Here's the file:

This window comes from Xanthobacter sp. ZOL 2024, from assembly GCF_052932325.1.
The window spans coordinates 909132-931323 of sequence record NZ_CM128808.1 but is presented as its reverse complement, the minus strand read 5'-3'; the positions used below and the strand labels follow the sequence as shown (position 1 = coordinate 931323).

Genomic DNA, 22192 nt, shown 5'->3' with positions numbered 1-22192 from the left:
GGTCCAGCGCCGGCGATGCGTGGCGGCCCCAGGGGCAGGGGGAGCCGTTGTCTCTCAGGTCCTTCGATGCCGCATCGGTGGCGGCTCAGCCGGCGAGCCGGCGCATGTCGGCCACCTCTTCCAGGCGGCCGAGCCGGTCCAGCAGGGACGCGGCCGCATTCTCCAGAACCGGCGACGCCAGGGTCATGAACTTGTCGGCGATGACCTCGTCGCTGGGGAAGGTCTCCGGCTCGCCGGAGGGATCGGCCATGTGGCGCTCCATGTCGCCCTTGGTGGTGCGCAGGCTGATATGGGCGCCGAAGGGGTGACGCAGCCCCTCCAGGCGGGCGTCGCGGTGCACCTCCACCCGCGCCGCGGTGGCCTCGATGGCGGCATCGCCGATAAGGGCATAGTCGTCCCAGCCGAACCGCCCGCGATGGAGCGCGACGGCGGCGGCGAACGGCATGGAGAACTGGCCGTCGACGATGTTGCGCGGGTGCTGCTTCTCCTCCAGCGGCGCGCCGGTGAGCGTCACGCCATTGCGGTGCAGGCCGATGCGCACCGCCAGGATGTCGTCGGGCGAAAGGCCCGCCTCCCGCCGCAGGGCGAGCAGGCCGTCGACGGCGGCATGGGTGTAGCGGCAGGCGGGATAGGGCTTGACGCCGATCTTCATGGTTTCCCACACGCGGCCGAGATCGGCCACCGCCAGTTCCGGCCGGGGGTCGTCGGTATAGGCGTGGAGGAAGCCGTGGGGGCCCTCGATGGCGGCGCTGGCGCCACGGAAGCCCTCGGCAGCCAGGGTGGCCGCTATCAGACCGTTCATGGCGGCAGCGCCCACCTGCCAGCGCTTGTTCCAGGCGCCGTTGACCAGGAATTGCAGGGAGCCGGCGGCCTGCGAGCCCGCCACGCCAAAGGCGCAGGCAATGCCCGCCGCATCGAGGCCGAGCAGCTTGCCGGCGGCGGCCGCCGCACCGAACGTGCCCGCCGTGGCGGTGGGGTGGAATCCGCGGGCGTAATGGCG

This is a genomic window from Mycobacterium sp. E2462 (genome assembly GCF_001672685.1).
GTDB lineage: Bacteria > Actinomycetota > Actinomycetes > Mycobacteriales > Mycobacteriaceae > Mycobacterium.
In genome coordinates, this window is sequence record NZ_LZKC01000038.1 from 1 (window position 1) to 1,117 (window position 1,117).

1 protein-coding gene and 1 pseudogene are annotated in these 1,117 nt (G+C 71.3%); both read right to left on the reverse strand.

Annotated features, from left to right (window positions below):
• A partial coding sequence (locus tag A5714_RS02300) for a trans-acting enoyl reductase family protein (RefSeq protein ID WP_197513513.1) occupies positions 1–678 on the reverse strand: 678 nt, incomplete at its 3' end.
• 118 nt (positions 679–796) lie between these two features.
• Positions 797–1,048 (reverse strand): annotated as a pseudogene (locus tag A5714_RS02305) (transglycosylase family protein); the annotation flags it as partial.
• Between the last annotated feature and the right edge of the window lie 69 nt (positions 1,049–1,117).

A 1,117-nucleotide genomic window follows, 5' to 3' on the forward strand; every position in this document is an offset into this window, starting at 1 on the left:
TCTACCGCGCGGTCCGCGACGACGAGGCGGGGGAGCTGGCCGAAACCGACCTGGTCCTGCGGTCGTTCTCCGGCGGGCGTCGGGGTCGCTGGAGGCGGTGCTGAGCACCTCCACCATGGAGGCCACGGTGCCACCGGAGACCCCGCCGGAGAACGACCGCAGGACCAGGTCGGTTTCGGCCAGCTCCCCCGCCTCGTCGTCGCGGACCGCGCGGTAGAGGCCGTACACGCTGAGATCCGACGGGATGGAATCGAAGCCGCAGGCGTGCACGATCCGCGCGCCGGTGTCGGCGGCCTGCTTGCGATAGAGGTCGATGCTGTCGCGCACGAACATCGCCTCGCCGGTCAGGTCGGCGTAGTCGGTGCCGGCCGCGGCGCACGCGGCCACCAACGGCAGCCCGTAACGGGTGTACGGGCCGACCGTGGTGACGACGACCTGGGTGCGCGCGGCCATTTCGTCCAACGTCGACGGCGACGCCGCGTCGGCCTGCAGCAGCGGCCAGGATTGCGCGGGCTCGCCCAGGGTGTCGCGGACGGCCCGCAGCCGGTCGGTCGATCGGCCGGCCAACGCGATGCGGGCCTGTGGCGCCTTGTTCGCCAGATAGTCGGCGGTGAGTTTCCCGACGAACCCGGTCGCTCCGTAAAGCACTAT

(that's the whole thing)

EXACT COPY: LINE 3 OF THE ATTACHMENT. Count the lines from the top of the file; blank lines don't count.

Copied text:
Genomic DNA, 22192 nt, shown 5'->3' with positions numbered 1-22192 from the left: